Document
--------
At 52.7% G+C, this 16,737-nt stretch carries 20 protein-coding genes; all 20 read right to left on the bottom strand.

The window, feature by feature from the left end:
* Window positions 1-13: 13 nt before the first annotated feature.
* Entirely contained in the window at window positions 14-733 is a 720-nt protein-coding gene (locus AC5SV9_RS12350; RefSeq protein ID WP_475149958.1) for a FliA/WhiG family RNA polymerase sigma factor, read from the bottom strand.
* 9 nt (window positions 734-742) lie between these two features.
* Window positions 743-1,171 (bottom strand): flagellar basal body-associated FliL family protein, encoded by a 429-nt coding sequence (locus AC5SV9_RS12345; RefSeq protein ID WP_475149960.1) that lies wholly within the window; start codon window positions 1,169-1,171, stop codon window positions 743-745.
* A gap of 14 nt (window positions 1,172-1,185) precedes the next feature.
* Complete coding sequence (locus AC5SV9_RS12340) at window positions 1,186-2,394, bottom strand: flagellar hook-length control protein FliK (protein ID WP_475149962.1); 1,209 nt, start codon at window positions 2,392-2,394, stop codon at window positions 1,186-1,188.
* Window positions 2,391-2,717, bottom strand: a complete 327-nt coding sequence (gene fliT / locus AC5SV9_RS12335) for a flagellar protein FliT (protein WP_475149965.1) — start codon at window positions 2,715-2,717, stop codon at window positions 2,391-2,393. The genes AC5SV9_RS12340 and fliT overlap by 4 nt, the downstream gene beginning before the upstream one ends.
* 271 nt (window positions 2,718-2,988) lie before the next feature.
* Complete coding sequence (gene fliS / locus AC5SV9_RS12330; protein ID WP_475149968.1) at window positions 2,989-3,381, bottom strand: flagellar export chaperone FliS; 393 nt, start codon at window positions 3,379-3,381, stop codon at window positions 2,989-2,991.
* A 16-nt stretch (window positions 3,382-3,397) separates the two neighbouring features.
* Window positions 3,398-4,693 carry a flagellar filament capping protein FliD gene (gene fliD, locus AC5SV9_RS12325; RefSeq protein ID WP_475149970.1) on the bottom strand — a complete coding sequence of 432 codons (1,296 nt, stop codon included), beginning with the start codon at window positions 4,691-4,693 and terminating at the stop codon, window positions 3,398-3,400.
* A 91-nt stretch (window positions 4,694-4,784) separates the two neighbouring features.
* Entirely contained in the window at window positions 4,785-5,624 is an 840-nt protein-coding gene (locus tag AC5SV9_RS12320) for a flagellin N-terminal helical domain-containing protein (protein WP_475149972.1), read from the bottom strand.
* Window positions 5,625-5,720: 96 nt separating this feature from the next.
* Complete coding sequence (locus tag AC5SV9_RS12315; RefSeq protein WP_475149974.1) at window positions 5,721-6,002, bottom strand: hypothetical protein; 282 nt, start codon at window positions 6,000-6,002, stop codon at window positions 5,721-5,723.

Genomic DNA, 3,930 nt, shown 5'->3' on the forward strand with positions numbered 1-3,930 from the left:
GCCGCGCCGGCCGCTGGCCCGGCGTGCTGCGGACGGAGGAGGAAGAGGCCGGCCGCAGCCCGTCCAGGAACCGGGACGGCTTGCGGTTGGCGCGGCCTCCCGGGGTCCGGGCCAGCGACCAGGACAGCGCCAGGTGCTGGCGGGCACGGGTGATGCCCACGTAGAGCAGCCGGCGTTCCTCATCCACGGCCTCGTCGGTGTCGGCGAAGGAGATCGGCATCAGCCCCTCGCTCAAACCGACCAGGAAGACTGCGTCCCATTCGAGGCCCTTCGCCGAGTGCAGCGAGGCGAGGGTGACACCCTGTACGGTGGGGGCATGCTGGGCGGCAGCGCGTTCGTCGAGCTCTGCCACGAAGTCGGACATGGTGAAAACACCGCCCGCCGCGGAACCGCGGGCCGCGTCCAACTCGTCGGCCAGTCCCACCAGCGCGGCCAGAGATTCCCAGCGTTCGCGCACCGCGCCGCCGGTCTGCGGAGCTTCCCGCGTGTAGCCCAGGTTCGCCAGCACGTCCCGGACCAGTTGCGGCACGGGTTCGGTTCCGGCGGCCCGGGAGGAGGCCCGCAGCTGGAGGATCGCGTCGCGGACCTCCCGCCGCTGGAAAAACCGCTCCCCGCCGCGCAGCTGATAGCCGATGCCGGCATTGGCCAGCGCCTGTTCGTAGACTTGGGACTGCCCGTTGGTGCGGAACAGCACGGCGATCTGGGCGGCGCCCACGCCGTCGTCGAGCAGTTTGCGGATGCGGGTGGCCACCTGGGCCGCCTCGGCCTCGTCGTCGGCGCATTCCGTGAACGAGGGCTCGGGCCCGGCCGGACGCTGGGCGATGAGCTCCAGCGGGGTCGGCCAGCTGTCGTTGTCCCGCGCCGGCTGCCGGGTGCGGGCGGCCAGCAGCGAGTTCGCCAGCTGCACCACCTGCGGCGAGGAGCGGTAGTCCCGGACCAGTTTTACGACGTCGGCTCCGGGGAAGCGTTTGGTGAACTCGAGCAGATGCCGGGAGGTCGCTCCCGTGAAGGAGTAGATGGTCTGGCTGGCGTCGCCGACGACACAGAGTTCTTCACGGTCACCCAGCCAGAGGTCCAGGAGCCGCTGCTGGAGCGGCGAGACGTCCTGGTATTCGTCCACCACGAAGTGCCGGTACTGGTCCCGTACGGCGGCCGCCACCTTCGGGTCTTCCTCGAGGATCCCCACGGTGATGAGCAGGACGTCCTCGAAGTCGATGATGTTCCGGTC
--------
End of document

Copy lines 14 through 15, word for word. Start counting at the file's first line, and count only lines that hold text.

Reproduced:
* A 91-nt stretch (window positions 4,694-4,784) separates the two neighbouring features.
* Entirely contained in the window at window positions 4,785-5,624 is an 840-nt protein-coding gene (locus tag AC5SV9_RS12320) for a flagellin N-terminal helical domain-containing protein (protein WP_475149972.1), read from the bottom strand.